A Reply Sent to an Erring Customer
Your letter of the 23rd, with a cheque for Rs. 25,000/- on account, is to hand.
We note what you say as to the difficulty you experience in collecting your outstanding accounts, but we are compelled to remark that we do not think you are treating us with the consideration we have a right to expect.
It is true that small remittances have been forwarded from time to time, but the debit balance against you has been steadily increasing during the past twelve months until it now stands at the considerable total of Rs. 85,000/-
Having regard to the many years during which you have been a customer of this house and the, generally speaking, satisfactory character of your account, we are reluctant to resort to harsh measures.
We must, however, insist that the existing balance should be cleared off by regular installments of say Rs. 10,000/- per month, the first installment to reach us by the 7th. In the meantime you shall pay cash for all further goods; we are allowing you an extra 3% discount in lieu of credit.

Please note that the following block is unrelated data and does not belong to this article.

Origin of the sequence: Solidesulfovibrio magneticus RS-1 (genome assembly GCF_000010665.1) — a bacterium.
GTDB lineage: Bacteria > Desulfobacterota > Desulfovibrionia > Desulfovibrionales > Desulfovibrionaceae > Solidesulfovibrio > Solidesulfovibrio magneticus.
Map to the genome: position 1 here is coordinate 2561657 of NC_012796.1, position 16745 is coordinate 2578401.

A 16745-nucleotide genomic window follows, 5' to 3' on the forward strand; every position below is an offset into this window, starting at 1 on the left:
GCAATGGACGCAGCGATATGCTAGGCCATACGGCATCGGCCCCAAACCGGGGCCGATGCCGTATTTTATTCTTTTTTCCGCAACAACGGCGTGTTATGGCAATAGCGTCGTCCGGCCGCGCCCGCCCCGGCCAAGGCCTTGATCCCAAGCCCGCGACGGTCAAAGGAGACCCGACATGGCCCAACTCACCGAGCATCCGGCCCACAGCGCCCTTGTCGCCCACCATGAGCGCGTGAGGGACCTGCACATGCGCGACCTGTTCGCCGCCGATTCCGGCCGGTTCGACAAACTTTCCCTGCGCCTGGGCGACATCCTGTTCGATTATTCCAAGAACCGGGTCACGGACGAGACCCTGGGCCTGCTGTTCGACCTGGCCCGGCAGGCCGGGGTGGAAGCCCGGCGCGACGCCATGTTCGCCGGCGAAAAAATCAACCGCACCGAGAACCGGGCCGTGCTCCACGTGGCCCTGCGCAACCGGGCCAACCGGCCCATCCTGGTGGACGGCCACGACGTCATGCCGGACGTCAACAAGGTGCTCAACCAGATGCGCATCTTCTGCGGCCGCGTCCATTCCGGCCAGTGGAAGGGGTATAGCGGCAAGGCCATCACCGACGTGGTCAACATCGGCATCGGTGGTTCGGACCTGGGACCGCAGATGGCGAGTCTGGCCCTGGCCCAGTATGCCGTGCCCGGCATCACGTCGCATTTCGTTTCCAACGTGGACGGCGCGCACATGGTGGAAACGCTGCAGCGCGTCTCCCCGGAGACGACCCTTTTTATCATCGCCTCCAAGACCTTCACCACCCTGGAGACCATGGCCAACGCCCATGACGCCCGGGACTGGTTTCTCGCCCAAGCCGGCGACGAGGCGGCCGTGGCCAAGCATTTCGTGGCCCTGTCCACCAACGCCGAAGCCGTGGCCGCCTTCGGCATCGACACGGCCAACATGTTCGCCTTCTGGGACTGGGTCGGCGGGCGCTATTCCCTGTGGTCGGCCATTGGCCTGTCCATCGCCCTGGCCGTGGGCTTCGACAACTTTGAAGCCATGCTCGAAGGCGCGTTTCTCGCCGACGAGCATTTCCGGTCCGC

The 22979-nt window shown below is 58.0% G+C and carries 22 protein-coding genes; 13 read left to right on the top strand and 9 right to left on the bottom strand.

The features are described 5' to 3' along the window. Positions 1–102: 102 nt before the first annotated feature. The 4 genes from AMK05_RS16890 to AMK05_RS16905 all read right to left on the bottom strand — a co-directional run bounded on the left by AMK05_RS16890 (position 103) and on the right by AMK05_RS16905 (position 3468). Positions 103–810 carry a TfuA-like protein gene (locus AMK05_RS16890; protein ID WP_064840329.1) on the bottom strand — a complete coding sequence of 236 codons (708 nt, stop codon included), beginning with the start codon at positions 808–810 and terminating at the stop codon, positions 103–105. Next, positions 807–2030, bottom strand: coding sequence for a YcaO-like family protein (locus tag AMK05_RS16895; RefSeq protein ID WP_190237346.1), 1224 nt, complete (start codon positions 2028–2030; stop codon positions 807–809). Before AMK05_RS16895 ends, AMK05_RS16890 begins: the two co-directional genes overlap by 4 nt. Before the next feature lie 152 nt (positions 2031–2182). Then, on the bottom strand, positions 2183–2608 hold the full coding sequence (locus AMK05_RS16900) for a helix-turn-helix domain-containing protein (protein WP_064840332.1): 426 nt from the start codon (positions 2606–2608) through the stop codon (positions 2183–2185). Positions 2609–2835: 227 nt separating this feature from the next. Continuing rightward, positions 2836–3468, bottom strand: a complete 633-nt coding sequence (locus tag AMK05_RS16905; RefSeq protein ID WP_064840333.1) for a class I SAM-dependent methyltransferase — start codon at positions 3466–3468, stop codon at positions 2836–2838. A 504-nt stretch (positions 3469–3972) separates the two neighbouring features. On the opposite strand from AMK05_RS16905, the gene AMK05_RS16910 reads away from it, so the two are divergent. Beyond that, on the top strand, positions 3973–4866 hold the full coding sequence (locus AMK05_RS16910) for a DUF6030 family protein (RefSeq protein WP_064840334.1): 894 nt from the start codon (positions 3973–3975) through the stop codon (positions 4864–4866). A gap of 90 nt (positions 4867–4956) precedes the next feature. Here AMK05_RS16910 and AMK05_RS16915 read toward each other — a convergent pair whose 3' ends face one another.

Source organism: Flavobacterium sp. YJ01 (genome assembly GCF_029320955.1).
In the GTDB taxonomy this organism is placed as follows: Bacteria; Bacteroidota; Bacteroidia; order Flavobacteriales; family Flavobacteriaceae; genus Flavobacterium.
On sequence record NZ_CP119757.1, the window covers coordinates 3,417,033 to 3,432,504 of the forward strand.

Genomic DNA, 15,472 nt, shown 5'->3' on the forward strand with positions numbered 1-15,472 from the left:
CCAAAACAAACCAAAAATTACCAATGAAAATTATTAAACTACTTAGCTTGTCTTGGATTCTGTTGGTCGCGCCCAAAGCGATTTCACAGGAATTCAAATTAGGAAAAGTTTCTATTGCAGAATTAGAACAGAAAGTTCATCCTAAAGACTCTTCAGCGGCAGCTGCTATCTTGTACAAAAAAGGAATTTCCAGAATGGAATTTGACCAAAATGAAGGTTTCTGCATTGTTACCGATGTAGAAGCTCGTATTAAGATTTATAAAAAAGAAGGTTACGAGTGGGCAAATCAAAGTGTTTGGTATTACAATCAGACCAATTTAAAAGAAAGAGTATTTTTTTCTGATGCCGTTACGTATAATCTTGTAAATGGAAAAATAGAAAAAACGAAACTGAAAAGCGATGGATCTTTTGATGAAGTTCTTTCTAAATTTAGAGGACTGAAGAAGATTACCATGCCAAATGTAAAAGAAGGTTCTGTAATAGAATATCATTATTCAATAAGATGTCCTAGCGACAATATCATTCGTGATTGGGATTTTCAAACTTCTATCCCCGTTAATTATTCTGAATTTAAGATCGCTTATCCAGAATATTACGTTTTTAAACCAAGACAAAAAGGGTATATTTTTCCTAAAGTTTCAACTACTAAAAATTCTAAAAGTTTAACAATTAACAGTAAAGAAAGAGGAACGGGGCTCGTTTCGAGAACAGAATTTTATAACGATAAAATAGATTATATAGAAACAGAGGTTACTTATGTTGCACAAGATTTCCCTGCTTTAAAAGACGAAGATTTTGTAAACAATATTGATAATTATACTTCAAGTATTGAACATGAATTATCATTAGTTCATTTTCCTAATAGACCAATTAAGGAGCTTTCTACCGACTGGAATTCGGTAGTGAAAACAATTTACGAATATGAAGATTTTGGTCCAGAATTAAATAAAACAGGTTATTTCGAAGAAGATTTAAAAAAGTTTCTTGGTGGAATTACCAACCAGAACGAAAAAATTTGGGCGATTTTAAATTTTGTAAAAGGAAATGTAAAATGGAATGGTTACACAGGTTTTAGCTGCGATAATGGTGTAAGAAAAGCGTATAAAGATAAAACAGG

We shall be glad to hear from you about this arrangement, as otherwise we shall have no alternative but definitely to close your account and place the matter in other hands.
1. Comment on the appropriateness of the sender’s tone to a customer.
2. Point out the old – fashioned phrases and expressions.
3. Rewrite the reply according to the principles of effective writing in business. [continues]
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